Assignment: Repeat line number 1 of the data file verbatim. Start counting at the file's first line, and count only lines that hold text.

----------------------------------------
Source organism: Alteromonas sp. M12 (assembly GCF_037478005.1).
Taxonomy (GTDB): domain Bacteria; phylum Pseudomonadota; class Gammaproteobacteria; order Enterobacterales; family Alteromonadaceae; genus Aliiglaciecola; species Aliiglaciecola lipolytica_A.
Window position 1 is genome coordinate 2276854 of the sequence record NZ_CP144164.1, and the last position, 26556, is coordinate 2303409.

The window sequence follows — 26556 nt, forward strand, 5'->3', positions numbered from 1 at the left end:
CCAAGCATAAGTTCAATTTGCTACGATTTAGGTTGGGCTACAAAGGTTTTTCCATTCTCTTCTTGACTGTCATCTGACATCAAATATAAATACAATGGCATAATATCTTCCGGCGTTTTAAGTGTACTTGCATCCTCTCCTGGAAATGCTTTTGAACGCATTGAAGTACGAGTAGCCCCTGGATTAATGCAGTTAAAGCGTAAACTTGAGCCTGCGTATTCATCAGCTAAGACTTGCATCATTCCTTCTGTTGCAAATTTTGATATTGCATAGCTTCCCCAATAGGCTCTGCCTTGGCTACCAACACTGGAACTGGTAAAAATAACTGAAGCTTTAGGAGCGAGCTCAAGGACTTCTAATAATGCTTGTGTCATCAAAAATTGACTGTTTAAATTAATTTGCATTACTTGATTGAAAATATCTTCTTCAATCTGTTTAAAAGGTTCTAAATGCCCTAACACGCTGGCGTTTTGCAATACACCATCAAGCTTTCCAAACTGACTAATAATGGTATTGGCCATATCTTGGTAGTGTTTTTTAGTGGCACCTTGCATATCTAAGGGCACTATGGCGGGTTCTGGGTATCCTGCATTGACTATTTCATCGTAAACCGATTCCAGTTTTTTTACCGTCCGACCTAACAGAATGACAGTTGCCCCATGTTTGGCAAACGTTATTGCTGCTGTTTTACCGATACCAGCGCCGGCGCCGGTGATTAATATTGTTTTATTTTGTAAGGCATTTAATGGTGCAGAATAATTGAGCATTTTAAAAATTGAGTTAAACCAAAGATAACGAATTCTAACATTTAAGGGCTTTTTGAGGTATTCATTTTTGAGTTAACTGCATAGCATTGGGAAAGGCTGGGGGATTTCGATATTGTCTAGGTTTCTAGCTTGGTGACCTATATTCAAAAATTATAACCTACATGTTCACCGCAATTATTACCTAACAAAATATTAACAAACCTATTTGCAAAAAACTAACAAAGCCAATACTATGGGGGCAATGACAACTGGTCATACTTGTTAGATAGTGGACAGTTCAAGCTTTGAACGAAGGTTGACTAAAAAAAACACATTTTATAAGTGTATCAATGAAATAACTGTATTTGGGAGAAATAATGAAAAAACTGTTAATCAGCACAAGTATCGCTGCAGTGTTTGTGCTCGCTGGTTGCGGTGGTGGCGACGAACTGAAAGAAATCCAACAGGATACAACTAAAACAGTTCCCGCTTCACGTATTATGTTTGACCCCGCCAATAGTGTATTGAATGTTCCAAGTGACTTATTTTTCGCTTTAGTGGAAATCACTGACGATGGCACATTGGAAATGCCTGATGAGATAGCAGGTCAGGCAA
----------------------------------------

Source organism: Alteromonas sp. M12 (assembly GCF_037478005.1).